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The Department of Medicinal Chemistry and Pharmacognosy, University of Illinois at Chicago, has an opening for a Senior Research Specialist in the Pharmaceutical Sciences, with a secondary Research Assistant Professor appointment available to an appropriately qualified individual. This is a career-track, non-tenure position to manage and maintain the Departmental NMR laboratory and provide systems management expertise for Departmental Unix and Linux computers. This laboratory manager will provide technical and administrative supervision; maintain and oversee facility operation; train, assist and advise graduate students and postdoctoral staff in the use of the NMR equipment; consult with users on experimental design and data interpretation; perform record keeping and billing of users. Involvement in collaborative research with faculty with diverse interests in synthetic and natural product chemistry, structure analysis and computational chemistry is strongly encouraged. The NMR facility includes a Bruker DPX300 spectrometer and access to DRX500 and DRX600 spectrometers. The duties will also include maintenance, troubleshooting and upgrading SGI and Linux workstations and software installations. Limited teaching of graduate level NMR spectroscopy will also be required. The candidate should have a Ph.D. degree in chemistry or related area; should be proficient in UNIX or Linux-based computer systems management and NMR instrumentation troubleshooting; and have excellent interpersonal skills. Candidates should submit a letter of application (including reference address, telephone number and e-mail address), CV, and request that three letters of reference be sent to: Chair, NMR Search Committee, Department of Medicinal Chemistry and Pharmacognosy (m/c 781), University of Illinois at Chicago, 833 South Wood Street, Chicago, IL 60612.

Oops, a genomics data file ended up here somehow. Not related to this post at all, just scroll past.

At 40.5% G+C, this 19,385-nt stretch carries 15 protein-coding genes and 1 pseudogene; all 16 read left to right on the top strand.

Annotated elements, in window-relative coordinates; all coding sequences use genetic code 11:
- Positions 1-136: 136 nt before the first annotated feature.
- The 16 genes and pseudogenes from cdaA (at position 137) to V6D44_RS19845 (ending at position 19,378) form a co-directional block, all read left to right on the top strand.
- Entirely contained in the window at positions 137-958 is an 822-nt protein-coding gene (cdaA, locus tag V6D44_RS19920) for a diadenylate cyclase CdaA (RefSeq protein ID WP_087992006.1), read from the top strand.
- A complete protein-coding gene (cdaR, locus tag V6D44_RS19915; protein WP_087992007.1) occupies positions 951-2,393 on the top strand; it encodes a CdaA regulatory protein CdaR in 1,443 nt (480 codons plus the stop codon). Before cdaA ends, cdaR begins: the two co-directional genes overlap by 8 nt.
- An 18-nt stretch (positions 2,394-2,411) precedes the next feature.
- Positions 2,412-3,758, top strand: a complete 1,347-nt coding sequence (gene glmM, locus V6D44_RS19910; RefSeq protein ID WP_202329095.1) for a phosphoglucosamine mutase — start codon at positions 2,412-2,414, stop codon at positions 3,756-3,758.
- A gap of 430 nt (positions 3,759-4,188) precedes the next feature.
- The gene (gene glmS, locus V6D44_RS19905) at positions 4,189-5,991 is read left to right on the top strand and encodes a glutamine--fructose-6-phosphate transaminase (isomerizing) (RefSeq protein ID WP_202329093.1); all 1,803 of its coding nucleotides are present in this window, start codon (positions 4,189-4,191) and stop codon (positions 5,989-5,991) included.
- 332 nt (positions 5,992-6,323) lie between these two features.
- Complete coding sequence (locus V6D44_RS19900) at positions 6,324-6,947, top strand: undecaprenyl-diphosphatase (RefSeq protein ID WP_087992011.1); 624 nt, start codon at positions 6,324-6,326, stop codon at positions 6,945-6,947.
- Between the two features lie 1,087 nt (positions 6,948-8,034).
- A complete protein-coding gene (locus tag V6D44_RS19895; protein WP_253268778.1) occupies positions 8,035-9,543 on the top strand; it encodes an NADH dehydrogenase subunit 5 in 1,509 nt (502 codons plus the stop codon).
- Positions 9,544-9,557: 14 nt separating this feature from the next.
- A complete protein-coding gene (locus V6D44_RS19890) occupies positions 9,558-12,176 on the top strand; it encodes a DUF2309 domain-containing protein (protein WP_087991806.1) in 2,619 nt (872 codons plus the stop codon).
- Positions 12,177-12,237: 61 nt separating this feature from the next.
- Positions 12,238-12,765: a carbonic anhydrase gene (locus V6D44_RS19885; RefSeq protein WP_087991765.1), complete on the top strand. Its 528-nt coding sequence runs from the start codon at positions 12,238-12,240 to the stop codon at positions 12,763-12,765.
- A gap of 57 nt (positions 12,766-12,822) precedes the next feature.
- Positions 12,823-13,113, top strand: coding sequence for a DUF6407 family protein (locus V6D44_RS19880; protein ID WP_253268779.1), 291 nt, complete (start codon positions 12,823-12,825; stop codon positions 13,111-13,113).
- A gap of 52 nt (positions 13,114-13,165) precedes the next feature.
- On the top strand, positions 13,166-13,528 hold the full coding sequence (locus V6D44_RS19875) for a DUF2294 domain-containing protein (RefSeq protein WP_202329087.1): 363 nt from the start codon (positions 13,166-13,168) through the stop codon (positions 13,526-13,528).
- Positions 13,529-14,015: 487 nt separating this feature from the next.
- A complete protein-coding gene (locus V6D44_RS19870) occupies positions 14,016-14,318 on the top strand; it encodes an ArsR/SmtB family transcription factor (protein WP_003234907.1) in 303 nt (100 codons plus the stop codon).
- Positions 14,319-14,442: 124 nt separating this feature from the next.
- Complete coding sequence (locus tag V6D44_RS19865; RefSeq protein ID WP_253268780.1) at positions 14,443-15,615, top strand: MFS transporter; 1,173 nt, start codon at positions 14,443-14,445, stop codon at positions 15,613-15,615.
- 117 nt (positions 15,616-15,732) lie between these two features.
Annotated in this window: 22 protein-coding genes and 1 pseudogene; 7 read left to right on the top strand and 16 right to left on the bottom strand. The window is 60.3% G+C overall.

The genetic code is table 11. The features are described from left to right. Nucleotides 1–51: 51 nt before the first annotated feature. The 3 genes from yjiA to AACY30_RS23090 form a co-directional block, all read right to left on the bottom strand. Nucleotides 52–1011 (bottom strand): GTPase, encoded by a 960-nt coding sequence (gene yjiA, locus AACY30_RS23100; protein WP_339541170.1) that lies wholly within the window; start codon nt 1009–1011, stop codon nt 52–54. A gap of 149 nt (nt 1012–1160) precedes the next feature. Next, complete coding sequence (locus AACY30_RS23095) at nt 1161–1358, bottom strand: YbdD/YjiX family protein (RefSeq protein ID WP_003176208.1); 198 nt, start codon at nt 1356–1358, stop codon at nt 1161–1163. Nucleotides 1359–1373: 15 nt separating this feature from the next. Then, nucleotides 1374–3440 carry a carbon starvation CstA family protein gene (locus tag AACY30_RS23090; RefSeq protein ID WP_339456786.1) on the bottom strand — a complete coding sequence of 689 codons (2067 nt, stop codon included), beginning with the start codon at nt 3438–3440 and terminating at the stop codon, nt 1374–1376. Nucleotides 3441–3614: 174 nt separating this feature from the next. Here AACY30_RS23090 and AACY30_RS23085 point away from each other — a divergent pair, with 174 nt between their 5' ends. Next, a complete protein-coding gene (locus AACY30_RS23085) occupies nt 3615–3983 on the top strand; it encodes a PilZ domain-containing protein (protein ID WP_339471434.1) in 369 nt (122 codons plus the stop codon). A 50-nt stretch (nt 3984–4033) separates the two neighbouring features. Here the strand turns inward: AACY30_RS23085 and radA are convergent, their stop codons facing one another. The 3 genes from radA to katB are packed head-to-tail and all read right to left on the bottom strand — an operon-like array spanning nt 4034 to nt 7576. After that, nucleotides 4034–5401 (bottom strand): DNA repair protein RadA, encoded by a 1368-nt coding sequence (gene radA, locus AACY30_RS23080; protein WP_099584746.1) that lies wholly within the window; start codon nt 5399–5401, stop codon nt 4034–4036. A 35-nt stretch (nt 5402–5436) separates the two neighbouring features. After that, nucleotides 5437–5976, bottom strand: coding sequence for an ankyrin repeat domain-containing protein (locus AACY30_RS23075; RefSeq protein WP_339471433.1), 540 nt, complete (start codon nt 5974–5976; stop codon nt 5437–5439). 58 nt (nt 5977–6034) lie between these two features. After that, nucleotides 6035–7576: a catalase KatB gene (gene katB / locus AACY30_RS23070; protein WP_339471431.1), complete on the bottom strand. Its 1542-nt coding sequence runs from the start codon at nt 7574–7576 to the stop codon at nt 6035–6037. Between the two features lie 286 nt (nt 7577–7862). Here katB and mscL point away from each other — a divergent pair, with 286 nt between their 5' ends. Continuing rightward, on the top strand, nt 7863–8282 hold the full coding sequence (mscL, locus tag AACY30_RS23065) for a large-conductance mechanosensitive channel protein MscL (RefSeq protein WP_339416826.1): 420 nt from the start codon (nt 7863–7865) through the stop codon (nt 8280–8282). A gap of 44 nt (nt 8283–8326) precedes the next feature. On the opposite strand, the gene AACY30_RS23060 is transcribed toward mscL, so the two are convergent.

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A NMR Postdoctoral position is available in the Chemistry Department at Wake Forest University, Winston-Salem, N.C. This position will combine day-to-day operation of the departmental NMR facility with the opportunity to teach a NMR spectroscopy course. The position is available immediately. The NMR facility is equipped with 2 newly installed (1999) Bruker AVANCE shielded NMR systems consisting of a 3 channel 500MHz spectrometer with z-axis gradients, TBI and BBO probes and VT capability as well as a 300MHz system with a quad probe. The NMR portion of the position involves working with the Instrument Manager on routine maintenance of the NMR spectrometers, training students on the use of instrumentation, implementing new experiments, collaborating with research faculty on NMR experiments and maintaining the SGI workstations in the facility. The successful candidate should have a Ph.D. in Chemistry with considerable experience in NMR instrumentation and methods including multidimensional, heteronuclear experiments. Experience with Bruker software, Felix and unix system administration is desirable but not required. The term for the postdoctoral position is 1 year renewable upon mutual consent. Candidates should send a CV, three letters of reference and a 1-2 page statement of research experience and professional goals to: Professor Mark Welker, Department of Chemistry, Wake Forest University, Winston-Salem, NC 27109-7486, (336)758-5758, (336)758-4656 (Fax), welker@wfu.edu , (inquiries).